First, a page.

Upon arrival at the house, I decided to subtly announce my presence by stepping out of the car and playing a few of my beginner tunes on the pipes. It worked, as David and Elisabeth soon emerged from the house and listened politely. When I had finished my impromptu recital, David smiled, took the pipes from me, and proceeded to play the same set of tunes I had just played … but as they were meant to be played. 


The author as a piper with the 42nd

“Right,” he said, “That’s how that is to be done. Now, let’s have a wee dram, or two.”  I wasn’t sure exactly what a dram was, but I sensed it might have something to do with adult beverages, and my initial concern that it was only to be a wee one was mollified by the fact that he’d mentioned having two.

Well, the dram or two, of course, referred to single malt Scotch.  I told David that I was totally unfamiliar with this libation. This was 1978, after all, and the suddenly-huge popularity of single malts in America was still at least a decade away.  I explained to David that all I’d drunk at college was beer and bourbon (I went to school in the South, bless my heart.); that my only post-college experience with Scotch had been limited to a self-imposed and disgusting blend of Cutty Sark and 7-Up; and that my desire to repeat the quaffing of any form of Usquebaugh had sunk after one glass. At this point, he got the same sort of look on his face as he’d gotten earlier while politely listening to me play the pipes, only more pitying. He took me by the arm and said, gently, “Then you shall now become educated, Laddie.”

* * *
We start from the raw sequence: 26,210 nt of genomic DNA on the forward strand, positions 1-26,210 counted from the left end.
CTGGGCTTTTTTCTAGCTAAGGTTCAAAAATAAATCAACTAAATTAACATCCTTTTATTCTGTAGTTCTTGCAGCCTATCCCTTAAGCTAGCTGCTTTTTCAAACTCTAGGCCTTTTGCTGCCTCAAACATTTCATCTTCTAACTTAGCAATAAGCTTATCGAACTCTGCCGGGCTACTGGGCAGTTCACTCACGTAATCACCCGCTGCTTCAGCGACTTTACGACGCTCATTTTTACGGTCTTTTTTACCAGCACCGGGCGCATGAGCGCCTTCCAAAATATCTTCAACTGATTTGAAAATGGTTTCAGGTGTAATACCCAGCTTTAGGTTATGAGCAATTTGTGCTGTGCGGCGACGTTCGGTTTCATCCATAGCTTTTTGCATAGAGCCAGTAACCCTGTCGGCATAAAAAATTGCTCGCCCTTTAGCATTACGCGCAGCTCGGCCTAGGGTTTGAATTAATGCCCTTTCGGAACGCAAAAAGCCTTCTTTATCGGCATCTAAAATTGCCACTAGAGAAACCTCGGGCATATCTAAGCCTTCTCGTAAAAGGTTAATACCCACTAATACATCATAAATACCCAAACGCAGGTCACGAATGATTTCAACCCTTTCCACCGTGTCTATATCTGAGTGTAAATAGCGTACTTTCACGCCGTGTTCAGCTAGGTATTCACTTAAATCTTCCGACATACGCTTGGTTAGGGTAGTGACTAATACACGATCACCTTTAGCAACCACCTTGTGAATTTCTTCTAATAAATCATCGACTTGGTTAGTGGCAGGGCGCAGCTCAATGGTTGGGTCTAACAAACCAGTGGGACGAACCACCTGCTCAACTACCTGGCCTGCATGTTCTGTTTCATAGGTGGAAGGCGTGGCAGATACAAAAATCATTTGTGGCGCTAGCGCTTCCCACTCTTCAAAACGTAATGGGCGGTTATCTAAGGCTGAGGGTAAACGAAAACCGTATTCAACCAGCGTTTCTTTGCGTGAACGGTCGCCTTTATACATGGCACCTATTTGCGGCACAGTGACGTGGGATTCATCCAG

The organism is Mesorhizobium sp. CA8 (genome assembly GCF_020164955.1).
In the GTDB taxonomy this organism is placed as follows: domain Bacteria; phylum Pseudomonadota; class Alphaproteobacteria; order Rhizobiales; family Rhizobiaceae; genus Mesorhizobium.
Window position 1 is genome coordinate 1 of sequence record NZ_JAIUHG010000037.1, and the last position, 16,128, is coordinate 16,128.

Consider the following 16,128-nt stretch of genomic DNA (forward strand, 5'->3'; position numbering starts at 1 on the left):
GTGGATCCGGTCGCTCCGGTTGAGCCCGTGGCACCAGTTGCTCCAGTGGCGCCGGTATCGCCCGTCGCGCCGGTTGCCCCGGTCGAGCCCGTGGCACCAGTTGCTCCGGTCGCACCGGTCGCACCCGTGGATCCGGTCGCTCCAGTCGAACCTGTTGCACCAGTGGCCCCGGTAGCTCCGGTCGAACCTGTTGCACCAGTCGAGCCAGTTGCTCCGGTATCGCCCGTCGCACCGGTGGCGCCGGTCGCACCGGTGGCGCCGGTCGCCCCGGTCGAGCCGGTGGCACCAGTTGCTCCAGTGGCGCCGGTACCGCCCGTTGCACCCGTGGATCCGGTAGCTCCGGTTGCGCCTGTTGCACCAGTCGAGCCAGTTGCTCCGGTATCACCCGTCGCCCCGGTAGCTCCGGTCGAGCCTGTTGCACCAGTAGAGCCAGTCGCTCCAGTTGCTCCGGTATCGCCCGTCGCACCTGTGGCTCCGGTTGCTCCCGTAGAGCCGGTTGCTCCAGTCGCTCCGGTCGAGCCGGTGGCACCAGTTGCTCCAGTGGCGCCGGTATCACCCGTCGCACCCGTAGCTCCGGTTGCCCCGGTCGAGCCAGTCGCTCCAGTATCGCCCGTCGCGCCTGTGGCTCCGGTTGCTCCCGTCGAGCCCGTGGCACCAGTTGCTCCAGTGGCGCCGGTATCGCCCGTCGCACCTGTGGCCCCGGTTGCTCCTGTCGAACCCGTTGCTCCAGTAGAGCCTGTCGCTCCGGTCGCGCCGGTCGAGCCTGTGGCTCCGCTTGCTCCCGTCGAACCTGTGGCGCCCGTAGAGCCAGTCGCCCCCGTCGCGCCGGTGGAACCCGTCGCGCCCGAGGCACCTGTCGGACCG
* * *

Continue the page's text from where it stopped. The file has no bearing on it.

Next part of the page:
It turns out that one of the more dubiously exciting aspects of the Grays’ move from the UK to the USA had been the apparent loss of a container of their property. It was especially distressing to David because it contained his collection of Single Malt Scotch. Much to his relief, the errant container had eventually been located, and, thus, he was able to display on the dining table a range of bottles with the most romantic, yet lacking-in-vowels, names I had ever heard. Many of the labels were quite yellowed with age, and it was clear that portions of this collection had been around for a long time.

The first thing I was taught was the proper pronunciation of an equally vowel-starved word: “Slàinte!The French would translate this as “à votre sainté”to your health.  We Americans would say, “Here’s mud in your eye.” (And people say we aren’t classy!) Once I passed muster on the pronunciation, it was on to the liquid.